Born to a tribal minority family in the Mondulkiri province of Cambodia, Somaly Mam began life in extreme poverty. With limited options as a severely marginalized ethnic group, and living in unimaginable despair, her family often resorted to desperate means to survive. This confluence of dire circumstances led to Somaly being sold into sexual slavery by a man who posed as her grandfather. To this day, due to the passing of time and the unreliability of a wounded memory, Somaly still does not know who this man was to her.
Yet his actions set her on an unimaginable path fraught with danger, desperation, and ultimately triumph. Somaly was forced to work in a brothel along with other women and children for many years, and was brutally tortured and raped. One night, she was made to watch as her best friend was viciously murdered. Deciding then that she would no longer “keep her silence,” Somaly heroically escaped her captors and began to build a new life abroad.
But she vowed never to forget those she left behind, and soon returned to Southeast Asia. She dedicated her life’s work to saving victims, building shelters and programs for healing, and empowering survivors to become agents of change. In 1996, Somaly established a Cambodian non-governmental organization called AFESIP (Agir Pour les Femmes en Situation Precaire).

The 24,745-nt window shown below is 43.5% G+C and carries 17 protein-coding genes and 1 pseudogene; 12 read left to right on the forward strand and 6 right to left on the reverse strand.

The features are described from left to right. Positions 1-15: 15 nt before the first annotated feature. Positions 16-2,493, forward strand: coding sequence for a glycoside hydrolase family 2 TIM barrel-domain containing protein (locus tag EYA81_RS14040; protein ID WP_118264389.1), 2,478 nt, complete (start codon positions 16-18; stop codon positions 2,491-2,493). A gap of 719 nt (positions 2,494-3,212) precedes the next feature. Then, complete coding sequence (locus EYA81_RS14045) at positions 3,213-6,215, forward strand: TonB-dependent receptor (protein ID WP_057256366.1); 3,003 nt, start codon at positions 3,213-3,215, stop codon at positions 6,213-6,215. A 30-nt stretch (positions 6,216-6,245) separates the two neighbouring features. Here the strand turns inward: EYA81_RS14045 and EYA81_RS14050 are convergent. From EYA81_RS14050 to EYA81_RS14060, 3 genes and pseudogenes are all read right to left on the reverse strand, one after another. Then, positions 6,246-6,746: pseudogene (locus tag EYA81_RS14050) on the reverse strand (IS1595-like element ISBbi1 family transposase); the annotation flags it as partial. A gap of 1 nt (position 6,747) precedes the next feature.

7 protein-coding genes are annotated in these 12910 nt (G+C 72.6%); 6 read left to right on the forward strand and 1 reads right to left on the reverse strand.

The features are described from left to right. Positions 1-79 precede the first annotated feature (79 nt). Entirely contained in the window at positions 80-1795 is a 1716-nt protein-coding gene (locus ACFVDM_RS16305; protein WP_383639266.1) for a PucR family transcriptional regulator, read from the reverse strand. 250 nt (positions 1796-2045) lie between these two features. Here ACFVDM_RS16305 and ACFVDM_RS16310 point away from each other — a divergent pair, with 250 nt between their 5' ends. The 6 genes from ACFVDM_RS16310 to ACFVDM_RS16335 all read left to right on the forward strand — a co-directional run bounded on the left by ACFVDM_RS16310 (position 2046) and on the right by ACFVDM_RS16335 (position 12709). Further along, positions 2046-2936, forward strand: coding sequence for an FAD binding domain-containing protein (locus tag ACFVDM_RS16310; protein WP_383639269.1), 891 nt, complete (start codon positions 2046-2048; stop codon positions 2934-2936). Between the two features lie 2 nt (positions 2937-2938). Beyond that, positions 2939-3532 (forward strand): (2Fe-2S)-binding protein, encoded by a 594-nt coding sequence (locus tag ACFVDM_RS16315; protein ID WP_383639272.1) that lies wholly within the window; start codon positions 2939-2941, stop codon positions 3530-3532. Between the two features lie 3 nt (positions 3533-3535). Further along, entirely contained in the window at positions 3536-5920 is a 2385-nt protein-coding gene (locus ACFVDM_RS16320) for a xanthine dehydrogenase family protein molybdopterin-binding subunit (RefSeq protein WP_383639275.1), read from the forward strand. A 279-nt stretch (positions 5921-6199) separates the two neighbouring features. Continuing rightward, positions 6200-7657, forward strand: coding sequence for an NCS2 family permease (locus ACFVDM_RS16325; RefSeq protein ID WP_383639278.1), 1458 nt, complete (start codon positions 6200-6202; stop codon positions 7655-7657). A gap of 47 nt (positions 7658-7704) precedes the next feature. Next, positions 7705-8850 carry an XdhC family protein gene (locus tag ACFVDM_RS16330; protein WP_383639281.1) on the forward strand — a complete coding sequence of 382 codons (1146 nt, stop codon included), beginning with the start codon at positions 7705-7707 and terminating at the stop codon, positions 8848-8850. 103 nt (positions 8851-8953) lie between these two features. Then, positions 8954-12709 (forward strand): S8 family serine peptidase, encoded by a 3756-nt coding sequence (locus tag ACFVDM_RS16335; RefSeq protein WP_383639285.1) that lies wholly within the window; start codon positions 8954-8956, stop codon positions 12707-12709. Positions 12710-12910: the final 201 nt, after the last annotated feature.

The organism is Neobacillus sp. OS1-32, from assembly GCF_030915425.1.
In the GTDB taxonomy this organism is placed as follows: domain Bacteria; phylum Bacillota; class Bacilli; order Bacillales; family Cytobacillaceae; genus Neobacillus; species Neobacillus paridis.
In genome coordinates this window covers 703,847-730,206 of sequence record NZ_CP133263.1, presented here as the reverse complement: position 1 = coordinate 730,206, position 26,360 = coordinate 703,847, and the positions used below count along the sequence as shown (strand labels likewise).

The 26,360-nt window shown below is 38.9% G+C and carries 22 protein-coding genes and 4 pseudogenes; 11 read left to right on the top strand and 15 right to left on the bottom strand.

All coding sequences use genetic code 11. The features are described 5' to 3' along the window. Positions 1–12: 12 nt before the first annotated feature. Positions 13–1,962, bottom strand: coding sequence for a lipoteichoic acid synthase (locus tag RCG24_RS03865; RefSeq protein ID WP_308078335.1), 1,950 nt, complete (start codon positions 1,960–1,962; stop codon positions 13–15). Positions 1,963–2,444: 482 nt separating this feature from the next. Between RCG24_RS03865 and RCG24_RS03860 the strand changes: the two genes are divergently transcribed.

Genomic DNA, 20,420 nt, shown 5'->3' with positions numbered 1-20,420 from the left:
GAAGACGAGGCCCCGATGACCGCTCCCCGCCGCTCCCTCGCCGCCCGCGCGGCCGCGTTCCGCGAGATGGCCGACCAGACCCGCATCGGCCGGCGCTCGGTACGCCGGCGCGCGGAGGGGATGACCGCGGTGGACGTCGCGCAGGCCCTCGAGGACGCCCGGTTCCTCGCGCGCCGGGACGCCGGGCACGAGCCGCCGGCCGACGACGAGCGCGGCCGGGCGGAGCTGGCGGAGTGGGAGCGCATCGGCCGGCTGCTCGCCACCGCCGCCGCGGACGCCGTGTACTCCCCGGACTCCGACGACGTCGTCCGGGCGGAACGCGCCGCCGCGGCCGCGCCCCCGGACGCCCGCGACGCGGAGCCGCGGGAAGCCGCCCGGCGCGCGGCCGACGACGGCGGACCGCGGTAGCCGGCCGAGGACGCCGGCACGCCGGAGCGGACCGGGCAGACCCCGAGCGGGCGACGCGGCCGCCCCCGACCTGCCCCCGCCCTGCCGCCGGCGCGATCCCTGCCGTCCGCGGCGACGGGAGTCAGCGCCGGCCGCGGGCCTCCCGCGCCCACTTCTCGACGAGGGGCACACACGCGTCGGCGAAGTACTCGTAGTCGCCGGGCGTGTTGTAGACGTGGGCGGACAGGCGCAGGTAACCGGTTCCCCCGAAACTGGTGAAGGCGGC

Under Somaly's leadership, AFESIP employs a holistic approach that ensures victims not only escape their plight, but have the emotional and economic strength to face the future with hope. With the launch of the Somaly Mam Foundation in 2007, Somaly has established a funding vehicle to support anti-trafficking organizations and to provide victims and survivors with a platform from which their voices can be heard around the world. Somaly estimates that she and her team have assisted over 7,000 victims to date.